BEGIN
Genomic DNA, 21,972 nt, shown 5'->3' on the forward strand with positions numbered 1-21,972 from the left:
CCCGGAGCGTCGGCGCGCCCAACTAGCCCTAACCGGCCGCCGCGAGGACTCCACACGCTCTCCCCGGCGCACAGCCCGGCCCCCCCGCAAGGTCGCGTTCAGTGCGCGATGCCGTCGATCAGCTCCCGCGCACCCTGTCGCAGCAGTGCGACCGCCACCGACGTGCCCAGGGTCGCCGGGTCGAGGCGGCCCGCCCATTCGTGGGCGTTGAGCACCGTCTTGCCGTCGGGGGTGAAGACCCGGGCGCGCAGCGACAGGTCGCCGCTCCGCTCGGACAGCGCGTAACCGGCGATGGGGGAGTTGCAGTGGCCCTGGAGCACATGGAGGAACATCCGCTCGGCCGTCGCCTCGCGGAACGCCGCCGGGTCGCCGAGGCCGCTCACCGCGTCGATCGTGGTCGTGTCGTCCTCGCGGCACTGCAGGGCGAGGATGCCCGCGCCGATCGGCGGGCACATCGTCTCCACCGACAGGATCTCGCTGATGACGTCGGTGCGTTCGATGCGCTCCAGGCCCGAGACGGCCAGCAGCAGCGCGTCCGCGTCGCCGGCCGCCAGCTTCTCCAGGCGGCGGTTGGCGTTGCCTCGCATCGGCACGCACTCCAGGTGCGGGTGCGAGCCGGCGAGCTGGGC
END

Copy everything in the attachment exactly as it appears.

Genomic DNA, 21,972 nt, shown 5'->3' on the forward strand with positions numbered 1-21,972 from the left:
CCCGGAGCGTCGGCGCGCCCAACTAGCCCTAACCGGCCGCCGCGAGGACTCCACACGCTCTCCCCGGCGCACAGCCCGGCCCCCCCGCAAGGTCGCGTTCAGTGCGCGATGCCGTCGATCAGCTCCCGCGCACCCTGTCGCAGCAGTGCGACCGCCACCGACGTGCCCAGGGTCGCCGGGTCGAGGCGGCCCGCCCATTCGTGGGCGTTGAGCACCGTCTTGCCGTCGGGGGTGAAGACCCGGGCGCGCAGCGACAGGTCGCCGCTCCGCTCGGACAGCGCGTAACCGGCGATGGGGGAGTTGCAGTGGCCCTGGAGCACATGGAGGAACATCCGCTCGGCCGTCGCCTCGCGGAACGCCGCCGGGTCGCCGAGGCCGCTCACCGCGTCGATCGTGGTCGTGTCGTCCTCGCGGCACTGCAGGGCGAGGATGCCCGCGCCGATCGGCGGGCACATCGTCTCCACCGACAGGATCTCGCTGATGACGTCGGTGCGTTCGATGCGCTCCAGGCCCGAGACGGCCAGCAGCAGCGCGTCCGCGTCGCCGGCCGCCAGCTTCTCCAGGCGGCGGTTGGCGTTGCCTCGCATCGGCACGCACTCCAGGTGCGGGTGCGAGCCGGCGAGCTGGGC